When the Plates Collided
Who would not want to have Rockwell Kent (not to be confused with Norman Rockwell) design their personal bookplates? … Wait!! Bookplates? What’s a bookplate?
Oh, I forgot—they don’t really exist anymore (at least they don’t work on tablets). And no, they are not used for eating.
From Bookplate INK: “The traditional use of bookplates, begun in the 15th century, is to identify the owner of a book. Bookplates, also known as ex libris, are usually decorative, with artwork that is meaningful to the book owner. Often they show the family coat of arms or some particular area of interest to the owner. Many well-known figures have used bookplates and many well-known artists have created them over the years, but they are available for anyone to use. The Antioch Bookplate Company, in its early days, promoted the use of bookplates for ordinary folk, as people could order one of its many designs—often called universal designs—that are available to the public.”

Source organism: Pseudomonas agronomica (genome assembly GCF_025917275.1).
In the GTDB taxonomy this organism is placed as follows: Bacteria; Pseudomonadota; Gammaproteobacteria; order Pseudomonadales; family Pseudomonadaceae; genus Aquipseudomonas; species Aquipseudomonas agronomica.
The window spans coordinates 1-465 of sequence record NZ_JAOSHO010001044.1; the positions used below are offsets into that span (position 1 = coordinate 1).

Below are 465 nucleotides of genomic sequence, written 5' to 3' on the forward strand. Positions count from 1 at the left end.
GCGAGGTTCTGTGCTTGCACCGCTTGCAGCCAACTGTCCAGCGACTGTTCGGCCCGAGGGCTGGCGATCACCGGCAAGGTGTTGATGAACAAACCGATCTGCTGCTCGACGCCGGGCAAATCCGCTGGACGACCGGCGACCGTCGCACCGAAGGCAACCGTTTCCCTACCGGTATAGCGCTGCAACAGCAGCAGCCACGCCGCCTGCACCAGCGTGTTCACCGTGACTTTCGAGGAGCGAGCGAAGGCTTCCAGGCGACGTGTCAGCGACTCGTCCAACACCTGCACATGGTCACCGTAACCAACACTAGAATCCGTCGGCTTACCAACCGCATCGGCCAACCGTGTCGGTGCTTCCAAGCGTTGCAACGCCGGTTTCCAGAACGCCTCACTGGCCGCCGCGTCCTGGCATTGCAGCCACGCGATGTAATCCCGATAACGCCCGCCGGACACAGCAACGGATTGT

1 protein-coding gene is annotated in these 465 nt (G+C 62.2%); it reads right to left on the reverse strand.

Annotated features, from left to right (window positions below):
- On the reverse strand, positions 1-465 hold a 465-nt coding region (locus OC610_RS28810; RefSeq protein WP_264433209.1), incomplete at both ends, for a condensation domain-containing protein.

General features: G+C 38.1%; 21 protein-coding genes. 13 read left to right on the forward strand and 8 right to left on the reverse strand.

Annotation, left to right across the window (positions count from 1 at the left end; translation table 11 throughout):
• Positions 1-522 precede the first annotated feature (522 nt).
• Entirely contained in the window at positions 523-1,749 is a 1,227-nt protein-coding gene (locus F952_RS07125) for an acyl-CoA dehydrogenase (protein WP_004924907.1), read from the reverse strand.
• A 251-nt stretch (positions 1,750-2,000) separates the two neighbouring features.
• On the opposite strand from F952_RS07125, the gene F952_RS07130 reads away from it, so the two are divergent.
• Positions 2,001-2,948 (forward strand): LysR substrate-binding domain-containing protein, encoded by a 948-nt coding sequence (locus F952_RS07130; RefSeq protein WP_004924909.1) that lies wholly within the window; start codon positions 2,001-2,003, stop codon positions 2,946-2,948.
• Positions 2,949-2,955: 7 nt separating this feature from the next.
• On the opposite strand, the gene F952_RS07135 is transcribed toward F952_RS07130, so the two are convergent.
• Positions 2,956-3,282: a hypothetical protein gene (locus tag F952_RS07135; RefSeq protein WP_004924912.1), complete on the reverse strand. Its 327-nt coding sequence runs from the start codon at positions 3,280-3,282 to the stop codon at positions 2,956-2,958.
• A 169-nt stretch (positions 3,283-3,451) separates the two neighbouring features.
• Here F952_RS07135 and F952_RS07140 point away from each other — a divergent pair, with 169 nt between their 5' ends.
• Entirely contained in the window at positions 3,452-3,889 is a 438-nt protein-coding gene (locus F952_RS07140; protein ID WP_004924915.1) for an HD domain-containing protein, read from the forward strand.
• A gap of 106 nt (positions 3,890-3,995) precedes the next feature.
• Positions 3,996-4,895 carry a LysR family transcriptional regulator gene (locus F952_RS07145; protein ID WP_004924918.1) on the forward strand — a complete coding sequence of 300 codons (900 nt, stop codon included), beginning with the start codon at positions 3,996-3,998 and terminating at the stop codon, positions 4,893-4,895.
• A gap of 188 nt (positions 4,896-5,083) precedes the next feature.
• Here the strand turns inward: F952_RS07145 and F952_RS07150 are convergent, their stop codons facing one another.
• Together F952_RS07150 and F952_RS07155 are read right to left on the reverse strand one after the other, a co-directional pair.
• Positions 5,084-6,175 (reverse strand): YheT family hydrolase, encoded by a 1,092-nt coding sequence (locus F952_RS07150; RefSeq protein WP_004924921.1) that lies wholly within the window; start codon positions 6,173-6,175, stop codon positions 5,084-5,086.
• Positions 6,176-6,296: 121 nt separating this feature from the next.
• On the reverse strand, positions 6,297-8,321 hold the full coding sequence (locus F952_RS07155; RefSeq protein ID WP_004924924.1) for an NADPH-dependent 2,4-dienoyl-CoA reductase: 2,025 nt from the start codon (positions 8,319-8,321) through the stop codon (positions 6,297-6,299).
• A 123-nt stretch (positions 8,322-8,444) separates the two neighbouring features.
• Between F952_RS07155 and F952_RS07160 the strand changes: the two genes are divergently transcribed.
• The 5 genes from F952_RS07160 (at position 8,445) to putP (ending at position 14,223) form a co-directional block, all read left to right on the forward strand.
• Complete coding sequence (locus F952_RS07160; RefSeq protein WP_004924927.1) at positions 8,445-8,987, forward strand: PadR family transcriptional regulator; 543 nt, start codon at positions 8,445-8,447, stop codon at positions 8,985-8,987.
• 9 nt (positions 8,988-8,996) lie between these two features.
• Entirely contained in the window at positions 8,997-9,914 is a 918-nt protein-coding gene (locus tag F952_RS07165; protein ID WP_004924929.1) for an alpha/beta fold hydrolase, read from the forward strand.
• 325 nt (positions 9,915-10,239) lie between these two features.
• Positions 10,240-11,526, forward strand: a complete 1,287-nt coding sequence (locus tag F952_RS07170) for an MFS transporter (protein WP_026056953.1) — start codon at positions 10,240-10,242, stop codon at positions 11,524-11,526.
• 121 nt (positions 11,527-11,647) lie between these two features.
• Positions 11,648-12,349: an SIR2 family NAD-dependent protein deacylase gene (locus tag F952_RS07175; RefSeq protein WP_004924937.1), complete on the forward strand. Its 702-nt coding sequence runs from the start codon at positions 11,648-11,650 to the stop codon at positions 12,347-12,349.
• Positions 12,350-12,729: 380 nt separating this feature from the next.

The examples below are from a wonderful book of Later Bookplates & Marks of Rockwell Kent, published in 1937 by the Pynson Printers. Their office was in the very New York Times building on West 43rd in Manhattan where I worked for 33 years.
PRINTis back! And soon, we’ll be relaunching with an all-new look, all-new content and a fresh outlook for the future. Stay tuned.
About Steven Heller
Steven Heller is the co-chair of the SVA MFA Designer /Designer as Author + Entrepreneur program, writes frequently for Wired and Design Observer. He is also the author of over 170 books on design and visual culture. He received the 1999 AIGA Medal and is the 2011 recipient of the Smithsonian National Design Award.View all posts by Steven Heller →